is not too loud so it does not affect the action in the shots.
The urban music represents the film as gritty and the people

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Paige Edwards

as thuggish and underclass which is how most characters are


represented in this type of film genre. There is also the
ambient diegetic sound of the children, in the playground such
as laughing and screaming in the background. This gets the
viewer ready for the start of the scene.
Sam as a teenage antagonist, is represented as aggressive and
demanding as he approaches two girls, as if he was about to
cause them harm. This, in the opening scene is shown in a wide
shot, so the audience can see what Sam and his gang are doing,
as well as the two girls they are with. It allows the audience
to identify all of their actions, such as when Sam spits on
Katie as well as their reactions in this scene. The
representation of Sam is therefore stereotyped to be a typical
teen; young black boy, wearing a hooded jumper, harassing and
threatening two young women. These representations relate to
young boys that may have had a bad upbringing and feel as if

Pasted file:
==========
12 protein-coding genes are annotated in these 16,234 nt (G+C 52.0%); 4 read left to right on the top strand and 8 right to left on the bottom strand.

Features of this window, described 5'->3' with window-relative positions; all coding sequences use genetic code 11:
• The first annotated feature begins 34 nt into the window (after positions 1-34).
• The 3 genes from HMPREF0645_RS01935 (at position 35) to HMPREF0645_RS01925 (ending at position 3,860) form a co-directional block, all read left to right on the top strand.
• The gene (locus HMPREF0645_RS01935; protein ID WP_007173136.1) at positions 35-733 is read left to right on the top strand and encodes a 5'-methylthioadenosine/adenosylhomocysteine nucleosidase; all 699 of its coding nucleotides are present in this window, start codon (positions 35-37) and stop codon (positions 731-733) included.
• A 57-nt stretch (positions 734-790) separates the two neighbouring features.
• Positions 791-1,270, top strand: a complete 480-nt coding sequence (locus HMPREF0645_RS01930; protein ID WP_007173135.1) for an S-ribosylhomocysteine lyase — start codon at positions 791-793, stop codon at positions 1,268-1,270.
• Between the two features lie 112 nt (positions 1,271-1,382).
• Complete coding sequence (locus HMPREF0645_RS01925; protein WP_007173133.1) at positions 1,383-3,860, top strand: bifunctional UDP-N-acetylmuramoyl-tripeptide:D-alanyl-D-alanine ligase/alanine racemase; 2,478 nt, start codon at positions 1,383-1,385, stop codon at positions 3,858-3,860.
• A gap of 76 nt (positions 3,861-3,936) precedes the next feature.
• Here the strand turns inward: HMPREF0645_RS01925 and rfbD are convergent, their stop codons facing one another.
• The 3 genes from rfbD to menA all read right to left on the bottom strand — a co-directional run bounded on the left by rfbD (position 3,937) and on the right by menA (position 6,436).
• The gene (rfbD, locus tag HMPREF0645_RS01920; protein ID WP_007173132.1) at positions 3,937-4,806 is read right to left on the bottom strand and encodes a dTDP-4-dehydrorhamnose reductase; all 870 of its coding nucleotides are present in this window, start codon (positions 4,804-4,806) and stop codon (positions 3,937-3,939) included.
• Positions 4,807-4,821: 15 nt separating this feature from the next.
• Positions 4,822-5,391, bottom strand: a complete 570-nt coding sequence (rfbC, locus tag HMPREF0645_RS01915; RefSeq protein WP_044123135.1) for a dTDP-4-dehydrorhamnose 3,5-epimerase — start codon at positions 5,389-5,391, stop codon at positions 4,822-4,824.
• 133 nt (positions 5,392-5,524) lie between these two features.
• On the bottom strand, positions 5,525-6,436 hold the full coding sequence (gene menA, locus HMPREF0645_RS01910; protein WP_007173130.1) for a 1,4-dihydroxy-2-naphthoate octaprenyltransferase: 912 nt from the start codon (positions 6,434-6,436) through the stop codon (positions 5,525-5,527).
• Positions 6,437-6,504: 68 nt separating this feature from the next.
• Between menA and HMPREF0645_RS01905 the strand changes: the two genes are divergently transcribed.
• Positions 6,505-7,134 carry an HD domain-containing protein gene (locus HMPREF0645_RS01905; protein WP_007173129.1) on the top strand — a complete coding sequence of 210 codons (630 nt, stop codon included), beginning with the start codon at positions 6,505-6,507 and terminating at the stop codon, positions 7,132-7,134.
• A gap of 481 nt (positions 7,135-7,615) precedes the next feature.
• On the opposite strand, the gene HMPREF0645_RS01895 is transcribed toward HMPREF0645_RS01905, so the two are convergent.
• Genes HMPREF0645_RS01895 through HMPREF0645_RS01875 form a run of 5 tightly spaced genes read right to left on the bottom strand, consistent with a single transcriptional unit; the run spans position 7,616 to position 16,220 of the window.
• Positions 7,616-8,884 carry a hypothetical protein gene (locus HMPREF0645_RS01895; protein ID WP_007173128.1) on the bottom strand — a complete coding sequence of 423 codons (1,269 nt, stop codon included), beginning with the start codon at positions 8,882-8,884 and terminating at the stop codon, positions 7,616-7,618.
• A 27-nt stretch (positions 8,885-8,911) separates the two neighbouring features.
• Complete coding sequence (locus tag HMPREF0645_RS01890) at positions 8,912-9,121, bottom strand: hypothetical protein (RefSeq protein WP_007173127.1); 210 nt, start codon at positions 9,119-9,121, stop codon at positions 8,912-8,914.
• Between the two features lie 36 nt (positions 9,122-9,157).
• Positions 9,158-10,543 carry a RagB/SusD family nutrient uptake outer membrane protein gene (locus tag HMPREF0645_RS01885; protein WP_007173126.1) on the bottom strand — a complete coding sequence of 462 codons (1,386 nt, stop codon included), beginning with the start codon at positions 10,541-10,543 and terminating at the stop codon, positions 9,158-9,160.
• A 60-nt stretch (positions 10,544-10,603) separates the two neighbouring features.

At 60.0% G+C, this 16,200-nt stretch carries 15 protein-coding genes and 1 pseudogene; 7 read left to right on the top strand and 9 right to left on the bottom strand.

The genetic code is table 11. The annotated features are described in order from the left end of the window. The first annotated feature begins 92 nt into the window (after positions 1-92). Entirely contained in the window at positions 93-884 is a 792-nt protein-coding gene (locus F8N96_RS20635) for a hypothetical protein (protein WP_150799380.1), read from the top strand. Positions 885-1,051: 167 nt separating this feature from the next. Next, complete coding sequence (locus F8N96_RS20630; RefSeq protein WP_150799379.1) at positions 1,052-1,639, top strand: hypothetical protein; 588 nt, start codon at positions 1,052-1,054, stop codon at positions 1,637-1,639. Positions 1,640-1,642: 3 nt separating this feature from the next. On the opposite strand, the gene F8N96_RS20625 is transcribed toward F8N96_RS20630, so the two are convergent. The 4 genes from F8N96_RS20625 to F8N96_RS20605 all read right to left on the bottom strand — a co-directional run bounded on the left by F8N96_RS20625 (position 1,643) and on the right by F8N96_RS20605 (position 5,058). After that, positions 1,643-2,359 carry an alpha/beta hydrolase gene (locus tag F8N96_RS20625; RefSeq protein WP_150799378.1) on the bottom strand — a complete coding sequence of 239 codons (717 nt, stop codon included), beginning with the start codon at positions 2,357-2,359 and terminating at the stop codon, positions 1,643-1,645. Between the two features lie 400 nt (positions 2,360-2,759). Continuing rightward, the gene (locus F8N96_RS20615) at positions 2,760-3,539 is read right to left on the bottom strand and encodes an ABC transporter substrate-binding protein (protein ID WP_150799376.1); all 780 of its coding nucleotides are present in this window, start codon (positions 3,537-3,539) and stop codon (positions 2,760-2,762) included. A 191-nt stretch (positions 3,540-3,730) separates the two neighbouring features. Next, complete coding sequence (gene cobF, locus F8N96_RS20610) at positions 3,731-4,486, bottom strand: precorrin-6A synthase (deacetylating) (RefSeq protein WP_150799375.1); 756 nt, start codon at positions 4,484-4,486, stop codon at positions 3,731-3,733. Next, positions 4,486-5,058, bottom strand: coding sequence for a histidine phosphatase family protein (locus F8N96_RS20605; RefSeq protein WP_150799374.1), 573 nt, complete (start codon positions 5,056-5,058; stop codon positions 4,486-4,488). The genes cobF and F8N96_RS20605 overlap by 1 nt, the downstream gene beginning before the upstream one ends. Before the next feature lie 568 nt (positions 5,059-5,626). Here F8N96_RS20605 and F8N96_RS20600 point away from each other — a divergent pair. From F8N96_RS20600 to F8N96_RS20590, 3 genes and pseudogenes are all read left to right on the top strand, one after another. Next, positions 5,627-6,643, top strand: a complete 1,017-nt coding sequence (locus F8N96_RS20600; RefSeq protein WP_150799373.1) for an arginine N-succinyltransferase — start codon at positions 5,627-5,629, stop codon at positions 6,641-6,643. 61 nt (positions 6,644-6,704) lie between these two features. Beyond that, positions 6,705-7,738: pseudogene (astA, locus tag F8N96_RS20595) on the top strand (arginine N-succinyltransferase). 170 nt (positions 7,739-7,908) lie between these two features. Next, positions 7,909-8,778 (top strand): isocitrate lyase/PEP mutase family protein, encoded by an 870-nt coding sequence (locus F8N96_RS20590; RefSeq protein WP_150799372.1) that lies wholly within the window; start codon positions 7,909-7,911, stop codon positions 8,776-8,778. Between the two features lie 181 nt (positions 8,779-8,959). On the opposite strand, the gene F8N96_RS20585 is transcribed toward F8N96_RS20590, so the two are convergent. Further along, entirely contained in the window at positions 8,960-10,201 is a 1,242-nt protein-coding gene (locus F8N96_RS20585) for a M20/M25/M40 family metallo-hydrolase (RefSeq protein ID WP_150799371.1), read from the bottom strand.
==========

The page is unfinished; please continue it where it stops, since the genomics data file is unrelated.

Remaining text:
they have to be aggressive or cause pain or distress to others
around them to maintain a type of reputation within the
neighbourhood they live in, or school they attend. This almost
makes the audience sympathise the antagonist as we realise he
is only a young boy, but is living around violation and abuse.
The appearance and attitude of Sam within this film, shows the
audience that this antagonist is certainly not friendly nor
innocent, as the audience see a wide shot of Sam and his gang,
surrounded by a gang of young teenage girls, as the use of
diegetic dialogue represents Sam as pressurising and dominant
and the white female as scared and inferior, as she
uncertainly agrees to his demand of hurting Katie. Yeah,
watch Im gonna mash her
up. This is shown in a
shot-reverse-shot, between
the Sam and the girl from
the gang, and Katie and her
friend. This also
represents the fear and
intimidation the antagonist
Sams presence can bring to
the other characters,
showing the audience the
panic and frustration in
the faces of Katie and the girl he pressurised to cause her